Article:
Have you ever heard of a game called "Telephone" ? It's a simple game that can be played with a group of people sitting in a circle. The first person has a brief message that he whispers to the person on his left. That individual then passes the message on by whispering it into the ear of the next person. This process continues until the message gets back to its originator. However, by this time the message has almost always undergone significant changes. Why? Well, because somewhere along the line the message is typically misunderstood by a listener and then passed on incorrectly. It is difficult to overcome this problem in communication that is strictly oral. Even when the speaker is not whispering, retaining accuracy when passing on verbal messages has always been a challenge for mankind.

Now, with those thoughts in mind, imagine what it would have been like to live in the first century shortly after Jesus' ascension into heaven. The book of Acts makes it clear the gospel message was spreading rapidly (Acts 8:4). People all over the world were learning about Jesus the Christ through a message that was primarily communicated through spoken words. No doubt there were some unintentional inaccuracies being spread by zealous disciples (just like in the Telephone game).

If the gospel message was only communicated orally, then it would be destined to gradually change as it was transmitted from one person to the next. In such circumstances, those who had not heard the message directly from Jesus, the apostles, or others who were inspired, would have rightly had doubts about the accuracy of what they were hearing.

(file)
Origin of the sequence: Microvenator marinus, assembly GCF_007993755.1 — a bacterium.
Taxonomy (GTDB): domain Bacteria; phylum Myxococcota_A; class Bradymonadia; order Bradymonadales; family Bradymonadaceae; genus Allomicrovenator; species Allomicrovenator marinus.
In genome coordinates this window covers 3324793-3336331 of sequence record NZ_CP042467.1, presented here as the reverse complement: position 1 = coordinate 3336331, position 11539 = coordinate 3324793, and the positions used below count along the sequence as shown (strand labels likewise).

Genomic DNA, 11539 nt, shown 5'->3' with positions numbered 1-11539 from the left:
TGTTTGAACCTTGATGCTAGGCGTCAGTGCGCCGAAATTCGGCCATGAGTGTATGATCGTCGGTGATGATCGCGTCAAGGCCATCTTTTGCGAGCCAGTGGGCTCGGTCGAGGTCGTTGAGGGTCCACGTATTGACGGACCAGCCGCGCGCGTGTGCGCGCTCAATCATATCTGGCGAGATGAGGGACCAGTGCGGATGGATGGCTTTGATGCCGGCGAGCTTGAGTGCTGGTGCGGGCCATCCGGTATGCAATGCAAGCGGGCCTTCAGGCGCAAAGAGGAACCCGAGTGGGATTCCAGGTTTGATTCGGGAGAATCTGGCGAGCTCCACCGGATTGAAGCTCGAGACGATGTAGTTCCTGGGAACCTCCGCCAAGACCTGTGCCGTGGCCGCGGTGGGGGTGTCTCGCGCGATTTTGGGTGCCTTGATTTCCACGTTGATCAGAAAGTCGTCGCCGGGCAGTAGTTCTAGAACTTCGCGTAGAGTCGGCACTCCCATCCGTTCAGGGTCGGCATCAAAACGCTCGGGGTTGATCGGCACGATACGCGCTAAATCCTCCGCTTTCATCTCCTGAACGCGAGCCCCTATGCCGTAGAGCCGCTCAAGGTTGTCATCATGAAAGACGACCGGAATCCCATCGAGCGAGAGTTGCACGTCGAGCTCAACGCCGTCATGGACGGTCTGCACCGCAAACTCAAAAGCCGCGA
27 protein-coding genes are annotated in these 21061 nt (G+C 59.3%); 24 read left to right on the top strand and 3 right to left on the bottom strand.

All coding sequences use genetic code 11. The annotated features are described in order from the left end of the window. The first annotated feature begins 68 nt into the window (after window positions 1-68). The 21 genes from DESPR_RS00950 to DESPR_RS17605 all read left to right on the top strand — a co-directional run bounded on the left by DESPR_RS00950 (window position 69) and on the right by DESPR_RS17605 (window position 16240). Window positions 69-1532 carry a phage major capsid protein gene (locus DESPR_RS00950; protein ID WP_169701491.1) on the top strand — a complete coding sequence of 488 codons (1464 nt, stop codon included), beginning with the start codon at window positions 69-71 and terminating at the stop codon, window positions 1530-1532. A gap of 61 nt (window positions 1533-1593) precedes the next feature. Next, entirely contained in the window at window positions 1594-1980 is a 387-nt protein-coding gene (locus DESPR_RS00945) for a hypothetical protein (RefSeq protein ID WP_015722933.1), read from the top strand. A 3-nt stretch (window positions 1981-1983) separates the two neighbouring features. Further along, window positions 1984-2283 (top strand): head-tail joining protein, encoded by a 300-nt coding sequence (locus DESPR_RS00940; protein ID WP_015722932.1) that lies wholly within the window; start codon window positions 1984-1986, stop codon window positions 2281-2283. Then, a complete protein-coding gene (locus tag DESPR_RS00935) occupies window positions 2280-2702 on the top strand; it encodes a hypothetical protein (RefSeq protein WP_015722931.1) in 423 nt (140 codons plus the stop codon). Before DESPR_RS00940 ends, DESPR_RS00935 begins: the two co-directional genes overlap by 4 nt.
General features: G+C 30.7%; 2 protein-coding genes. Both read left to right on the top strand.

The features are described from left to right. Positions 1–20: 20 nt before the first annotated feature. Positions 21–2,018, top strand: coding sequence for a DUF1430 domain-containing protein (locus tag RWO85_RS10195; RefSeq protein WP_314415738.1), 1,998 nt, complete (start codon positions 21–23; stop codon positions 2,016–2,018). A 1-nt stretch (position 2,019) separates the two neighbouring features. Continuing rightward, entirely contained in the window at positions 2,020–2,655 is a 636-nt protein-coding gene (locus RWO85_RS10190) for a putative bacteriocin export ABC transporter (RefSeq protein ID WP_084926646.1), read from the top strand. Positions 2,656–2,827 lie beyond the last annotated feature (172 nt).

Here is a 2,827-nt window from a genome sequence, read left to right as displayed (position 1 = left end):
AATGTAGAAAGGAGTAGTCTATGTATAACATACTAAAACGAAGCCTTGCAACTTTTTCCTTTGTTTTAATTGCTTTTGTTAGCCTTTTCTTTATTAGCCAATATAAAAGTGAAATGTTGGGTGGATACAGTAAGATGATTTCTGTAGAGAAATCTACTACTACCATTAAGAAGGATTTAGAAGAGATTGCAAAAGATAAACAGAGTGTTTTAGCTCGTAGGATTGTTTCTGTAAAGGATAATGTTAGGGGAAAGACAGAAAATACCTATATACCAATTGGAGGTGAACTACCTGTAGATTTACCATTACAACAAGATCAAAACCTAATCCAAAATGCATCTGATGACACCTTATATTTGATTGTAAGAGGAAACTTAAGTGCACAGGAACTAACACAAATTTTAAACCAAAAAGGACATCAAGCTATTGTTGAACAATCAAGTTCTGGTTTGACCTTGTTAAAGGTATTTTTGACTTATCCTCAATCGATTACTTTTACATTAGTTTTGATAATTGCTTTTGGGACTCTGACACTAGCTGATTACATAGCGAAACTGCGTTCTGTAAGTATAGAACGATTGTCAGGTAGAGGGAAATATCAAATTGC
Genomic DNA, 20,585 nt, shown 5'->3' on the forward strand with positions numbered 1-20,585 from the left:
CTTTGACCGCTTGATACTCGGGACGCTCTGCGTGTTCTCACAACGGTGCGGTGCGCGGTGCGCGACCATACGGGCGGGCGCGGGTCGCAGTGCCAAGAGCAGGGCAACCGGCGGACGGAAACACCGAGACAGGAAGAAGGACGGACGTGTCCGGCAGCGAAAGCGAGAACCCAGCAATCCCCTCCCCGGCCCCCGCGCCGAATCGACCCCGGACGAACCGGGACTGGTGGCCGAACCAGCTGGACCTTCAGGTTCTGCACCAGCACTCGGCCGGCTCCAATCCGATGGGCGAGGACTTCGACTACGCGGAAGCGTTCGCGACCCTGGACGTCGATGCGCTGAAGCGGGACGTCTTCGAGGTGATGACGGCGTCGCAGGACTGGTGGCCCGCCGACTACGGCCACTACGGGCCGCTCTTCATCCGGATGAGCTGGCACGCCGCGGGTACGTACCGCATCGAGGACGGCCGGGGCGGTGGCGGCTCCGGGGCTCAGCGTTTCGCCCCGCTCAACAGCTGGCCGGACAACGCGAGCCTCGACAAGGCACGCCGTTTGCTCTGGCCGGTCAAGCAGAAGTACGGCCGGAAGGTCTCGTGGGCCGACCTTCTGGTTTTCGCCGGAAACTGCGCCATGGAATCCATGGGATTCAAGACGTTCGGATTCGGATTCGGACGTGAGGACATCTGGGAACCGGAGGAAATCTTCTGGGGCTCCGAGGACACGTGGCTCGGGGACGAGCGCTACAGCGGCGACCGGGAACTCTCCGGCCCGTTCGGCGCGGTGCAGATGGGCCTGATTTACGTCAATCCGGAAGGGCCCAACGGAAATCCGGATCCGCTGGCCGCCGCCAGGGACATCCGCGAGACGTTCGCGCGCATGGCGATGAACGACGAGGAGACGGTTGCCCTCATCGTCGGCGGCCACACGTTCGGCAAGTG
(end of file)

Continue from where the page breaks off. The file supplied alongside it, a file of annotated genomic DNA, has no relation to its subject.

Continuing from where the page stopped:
But, thankfully, the gospel message was not just transmitted by speech. It was also written down by divinely-inspired men in order to accurately record and preserve the truth for all-time. We can see that Luke penned his account of the gospel for this very purpose: Luke 1:1-4 - "Inasmuch as many have taken in hand to set in order a narrative of those things which have been fulfilled among us, just as those who from the beginning were eyewitnesses and ministers of the word delivered them to us, it seemed good to me also, having had perfect understanding of all things from the very first, to write to you an orderly account most excellent Theophilus, that you may know the certainty of those things in which you were instructed."

Many of the oral teachings and written testimonies being circulated in Luke's day, even from eyewitnesses, were insufficient due to their incompleteness and imperfections. Thus, Luke, an inspired author (which explains his complete understanding of the subject matter), wrote this account that Theophilus, and future readers, could know assuredly of the things in which they had been instructed. This assurance of accuracy when it comes to the Bible text is extremely important since man's faith is based upon the testimony of the written word (John 20:30,31).

Oral communication is a wonderful tool, but it often lacks the accuracy and permanency of written words. Praise be to God for the Bible, His inspired, written communication for man. We can know the certainty of the things recorded therein!